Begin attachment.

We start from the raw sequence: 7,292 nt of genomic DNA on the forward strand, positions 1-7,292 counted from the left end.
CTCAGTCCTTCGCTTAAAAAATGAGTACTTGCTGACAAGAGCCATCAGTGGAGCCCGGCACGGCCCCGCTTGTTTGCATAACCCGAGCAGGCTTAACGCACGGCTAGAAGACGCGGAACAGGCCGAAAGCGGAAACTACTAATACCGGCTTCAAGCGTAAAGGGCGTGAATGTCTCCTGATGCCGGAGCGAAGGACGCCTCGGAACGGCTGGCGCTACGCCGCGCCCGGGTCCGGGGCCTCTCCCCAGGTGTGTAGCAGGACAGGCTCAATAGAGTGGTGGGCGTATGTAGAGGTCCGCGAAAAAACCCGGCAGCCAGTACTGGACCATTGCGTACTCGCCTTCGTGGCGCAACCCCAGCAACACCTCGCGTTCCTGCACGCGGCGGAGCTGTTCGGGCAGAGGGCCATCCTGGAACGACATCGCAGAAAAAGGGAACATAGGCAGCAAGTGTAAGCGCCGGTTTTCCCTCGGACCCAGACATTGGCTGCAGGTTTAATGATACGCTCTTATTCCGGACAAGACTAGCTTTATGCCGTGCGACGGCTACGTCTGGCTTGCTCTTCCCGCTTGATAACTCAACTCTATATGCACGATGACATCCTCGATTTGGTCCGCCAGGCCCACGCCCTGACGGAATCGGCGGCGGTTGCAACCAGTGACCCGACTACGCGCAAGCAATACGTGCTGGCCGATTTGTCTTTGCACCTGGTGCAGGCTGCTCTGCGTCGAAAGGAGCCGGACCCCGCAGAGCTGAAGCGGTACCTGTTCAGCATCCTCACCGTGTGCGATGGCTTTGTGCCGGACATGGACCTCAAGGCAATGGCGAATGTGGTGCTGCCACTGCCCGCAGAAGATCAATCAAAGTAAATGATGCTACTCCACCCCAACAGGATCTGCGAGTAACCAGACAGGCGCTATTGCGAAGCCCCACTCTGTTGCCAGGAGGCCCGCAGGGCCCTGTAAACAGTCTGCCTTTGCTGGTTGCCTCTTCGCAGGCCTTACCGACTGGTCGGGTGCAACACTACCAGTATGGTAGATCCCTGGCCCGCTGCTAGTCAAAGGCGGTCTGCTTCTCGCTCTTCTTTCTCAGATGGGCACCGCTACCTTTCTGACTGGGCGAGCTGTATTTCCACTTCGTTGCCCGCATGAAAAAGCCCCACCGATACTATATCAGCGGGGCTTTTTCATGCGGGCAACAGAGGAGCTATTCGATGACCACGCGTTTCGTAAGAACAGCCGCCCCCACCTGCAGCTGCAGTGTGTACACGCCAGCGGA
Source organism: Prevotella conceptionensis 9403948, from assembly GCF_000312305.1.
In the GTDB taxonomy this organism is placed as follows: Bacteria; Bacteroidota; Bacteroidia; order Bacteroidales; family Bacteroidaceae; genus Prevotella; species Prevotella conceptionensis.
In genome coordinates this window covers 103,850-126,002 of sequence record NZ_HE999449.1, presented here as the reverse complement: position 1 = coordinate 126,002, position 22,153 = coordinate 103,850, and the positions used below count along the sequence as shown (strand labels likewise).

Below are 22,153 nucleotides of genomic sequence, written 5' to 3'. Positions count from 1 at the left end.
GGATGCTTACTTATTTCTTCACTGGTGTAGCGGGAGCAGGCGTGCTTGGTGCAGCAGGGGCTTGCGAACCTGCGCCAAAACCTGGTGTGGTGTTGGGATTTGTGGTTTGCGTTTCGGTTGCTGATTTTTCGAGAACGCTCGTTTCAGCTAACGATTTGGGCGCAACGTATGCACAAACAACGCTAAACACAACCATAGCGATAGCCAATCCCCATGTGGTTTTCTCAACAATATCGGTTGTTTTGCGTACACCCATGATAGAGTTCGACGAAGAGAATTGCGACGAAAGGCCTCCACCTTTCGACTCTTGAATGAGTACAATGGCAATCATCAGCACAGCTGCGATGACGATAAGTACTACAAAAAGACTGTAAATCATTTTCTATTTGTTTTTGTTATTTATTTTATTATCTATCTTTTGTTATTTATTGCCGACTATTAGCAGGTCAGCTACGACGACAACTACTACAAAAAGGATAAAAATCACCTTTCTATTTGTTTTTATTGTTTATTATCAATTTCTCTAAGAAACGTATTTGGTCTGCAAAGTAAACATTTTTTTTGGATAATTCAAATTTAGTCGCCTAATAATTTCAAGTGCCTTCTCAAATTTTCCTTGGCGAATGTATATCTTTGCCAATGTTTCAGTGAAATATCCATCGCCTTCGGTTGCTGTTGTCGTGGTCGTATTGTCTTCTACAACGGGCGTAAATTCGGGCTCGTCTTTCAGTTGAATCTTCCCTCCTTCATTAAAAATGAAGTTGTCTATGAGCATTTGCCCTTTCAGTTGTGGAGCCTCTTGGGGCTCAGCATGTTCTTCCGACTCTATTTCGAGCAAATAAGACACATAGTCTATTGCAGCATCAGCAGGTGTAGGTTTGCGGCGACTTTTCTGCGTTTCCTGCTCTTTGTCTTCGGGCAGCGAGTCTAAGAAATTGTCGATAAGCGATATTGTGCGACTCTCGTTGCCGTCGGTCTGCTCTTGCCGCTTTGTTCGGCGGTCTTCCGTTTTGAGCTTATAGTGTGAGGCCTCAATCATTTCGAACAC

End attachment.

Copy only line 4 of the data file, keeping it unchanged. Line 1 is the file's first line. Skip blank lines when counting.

In the GTDB taxonomy this organism is placed as follows: Bacteria; Bacteroidota; Bacteroidia; order Bacteroidales; family Bacteroidaceae; genus Prevotella; species Prevotella conceptionensis.